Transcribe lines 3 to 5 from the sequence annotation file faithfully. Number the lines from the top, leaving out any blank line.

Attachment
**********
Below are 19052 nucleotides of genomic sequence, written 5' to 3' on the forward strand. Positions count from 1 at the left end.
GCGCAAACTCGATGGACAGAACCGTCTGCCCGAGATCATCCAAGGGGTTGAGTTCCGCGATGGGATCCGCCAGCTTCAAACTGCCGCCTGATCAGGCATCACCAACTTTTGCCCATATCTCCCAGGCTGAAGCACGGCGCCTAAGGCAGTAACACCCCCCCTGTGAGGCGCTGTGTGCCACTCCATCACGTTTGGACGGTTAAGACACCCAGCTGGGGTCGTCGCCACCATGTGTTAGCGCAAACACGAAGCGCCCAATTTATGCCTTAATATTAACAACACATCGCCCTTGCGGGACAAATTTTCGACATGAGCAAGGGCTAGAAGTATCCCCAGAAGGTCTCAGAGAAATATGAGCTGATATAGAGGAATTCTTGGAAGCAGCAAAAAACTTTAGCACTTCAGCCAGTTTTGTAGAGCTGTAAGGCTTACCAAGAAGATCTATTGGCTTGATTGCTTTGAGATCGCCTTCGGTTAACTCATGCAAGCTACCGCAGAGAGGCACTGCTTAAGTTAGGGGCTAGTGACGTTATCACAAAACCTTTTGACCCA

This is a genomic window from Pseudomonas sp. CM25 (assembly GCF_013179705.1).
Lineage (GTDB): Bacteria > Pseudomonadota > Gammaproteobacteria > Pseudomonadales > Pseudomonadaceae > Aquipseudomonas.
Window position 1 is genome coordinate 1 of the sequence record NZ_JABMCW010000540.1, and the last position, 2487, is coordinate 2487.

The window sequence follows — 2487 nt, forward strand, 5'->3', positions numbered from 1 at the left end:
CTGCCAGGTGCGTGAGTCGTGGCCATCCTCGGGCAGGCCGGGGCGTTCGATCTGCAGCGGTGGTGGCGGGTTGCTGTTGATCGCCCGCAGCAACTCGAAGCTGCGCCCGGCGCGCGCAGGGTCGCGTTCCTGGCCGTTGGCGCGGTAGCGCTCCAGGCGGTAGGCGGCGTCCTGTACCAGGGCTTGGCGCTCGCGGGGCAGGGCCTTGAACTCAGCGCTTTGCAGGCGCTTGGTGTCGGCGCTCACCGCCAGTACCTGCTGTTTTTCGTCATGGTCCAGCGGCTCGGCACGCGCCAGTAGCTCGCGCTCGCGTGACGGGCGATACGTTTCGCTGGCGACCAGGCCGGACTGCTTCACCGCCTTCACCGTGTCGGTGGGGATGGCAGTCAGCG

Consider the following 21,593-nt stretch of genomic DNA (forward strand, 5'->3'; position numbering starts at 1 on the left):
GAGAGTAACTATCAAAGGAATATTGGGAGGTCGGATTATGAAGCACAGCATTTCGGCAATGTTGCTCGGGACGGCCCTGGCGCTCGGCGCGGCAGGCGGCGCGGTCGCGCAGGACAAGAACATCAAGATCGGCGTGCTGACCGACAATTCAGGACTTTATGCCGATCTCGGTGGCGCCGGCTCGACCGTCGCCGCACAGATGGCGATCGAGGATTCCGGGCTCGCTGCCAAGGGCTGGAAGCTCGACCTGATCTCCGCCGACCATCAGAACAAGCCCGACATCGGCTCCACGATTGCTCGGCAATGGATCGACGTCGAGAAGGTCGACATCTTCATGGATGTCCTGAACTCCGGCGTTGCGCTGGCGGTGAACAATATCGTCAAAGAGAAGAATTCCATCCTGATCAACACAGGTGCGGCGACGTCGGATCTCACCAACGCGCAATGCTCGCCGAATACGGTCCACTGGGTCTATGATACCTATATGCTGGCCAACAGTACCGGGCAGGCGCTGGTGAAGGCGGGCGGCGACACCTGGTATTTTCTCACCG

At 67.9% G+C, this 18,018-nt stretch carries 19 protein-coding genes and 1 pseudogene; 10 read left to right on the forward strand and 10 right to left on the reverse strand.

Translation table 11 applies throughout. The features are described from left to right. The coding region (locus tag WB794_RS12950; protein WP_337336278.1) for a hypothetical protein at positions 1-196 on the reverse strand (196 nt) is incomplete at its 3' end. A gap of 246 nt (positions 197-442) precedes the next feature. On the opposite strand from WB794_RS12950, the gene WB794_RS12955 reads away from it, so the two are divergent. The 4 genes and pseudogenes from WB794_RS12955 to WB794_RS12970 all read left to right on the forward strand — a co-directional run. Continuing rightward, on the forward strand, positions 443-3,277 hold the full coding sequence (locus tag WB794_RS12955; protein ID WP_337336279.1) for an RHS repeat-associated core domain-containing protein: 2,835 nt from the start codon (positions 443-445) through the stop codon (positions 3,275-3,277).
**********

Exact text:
This is a genomic window from Pseudomonas sp. CM25 (assembly GCF_013179705.1).
Lineage (GTDB): Bacteria > Pseudomonadota > Gammaproteobacteria > Pseudomonadales > Pseudomonadaceae > Aquipseudomonas.
Window position 1 is genome coordinate 1 of the sequence record NZ_JABMCW010000540.1, and the last position, 2487, is coordinate 2487.